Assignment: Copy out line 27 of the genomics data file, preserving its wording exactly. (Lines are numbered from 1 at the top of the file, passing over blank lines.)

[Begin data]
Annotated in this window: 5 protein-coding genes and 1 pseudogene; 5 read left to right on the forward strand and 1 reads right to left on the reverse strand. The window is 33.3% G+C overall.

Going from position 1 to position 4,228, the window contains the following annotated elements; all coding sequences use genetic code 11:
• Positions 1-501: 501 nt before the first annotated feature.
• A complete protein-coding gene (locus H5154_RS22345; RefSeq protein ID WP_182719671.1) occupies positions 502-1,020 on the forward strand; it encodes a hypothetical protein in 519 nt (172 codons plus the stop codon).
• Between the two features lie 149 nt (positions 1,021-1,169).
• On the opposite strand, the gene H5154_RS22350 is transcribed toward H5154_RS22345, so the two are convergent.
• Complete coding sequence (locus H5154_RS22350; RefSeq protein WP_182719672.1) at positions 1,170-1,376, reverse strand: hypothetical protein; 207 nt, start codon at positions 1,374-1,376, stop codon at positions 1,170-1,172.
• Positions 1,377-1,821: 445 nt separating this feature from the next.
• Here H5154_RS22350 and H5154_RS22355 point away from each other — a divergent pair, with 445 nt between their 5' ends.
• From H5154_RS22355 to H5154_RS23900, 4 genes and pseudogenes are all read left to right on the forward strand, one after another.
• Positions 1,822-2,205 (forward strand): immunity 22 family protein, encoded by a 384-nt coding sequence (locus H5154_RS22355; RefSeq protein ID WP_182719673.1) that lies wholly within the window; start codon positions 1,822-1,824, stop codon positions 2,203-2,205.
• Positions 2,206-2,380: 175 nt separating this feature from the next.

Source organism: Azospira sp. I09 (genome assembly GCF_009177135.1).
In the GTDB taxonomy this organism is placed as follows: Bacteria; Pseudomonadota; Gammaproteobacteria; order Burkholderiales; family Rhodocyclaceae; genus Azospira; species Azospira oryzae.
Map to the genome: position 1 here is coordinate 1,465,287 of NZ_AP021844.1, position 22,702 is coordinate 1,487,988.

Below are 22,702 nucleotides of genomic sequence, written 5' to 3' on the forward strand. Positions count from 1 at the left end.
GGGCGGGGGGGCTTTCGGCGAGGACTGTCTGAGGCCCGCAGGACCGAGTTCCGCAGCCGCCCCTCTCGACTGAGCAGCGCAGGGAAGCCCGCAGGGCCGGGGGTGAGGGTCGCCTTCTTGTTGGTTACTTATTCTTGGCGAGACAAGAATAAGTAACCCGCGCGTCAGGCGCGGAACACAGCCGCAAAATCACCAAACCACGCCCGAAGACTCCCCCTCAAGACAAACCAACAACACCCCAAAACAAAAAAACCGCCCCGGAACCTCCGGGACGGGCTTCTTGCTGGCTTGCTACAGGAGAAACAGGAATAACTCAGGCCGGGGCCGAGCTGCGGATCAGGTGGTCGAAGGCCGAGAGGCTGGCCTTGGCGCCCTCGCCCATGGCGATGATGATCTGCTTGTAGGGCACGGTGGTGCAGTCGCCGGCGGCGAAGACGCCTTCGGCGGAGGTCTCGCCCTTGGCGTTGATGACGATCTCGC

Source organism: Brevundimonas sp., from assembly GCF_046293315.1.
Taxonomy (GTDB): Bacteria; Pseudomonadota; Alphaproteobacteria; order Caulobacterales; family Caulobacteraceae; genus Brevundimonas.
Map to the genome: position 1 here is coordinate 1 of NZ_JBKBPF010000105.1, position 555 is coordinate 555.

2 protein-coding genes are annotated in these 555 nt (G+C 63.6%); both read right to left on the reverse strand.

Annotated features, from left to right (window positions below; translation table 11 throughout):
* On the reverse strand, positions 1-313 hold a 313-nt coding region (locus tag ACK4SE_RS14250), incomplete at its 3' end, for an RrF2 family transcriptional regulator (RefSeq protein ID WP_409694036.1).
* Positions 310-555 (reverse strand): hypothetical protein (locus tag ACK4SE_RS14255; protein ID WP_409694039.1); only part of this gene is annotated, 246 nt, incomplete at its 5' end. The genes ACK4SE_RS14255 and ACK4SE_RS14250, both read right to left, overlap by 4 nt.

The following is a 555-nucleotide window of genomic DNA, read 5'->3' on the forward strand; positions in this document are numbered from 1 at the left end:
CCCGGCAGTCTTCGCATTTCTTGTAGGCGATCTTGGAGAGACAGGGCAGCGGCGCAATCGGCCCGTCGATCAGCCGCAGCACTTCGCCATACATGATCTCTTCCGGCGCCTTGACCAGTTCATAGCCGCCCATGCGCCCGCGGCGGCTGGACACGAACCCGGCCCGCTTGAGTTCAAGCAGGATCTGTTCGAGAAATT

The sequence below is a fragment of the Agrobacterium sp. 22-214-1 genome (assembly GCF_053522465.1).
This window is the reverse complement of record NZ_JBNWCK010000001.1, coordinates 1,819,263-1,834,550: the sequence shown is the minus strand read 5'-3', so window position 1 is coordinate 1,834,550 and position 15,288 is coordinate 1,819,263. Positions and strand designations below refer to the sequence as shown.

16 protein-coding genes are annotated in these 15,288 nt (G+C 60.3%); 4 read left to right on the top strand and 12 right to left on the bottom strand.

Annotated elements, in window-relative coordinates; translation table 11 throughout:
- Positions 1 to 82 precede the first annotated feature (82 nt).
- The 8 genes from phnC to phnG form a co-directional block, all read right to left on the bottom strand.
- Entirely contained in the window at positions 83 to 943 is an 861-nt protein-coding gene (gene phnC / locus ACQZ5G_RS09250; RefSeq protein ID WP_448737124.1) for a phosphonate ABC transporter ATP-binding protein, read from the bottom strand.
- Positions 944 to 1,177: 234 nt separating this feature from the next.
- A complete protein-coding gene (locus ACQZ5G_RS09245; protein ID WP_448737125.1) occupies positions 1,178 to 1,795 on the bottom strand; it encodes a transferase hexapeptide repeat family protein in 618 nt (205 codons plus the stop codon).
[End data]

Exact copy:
The sequence below is a fragment of the Agrobacterium sp. 22-214-1 genome (assembly GCF_053522465.1).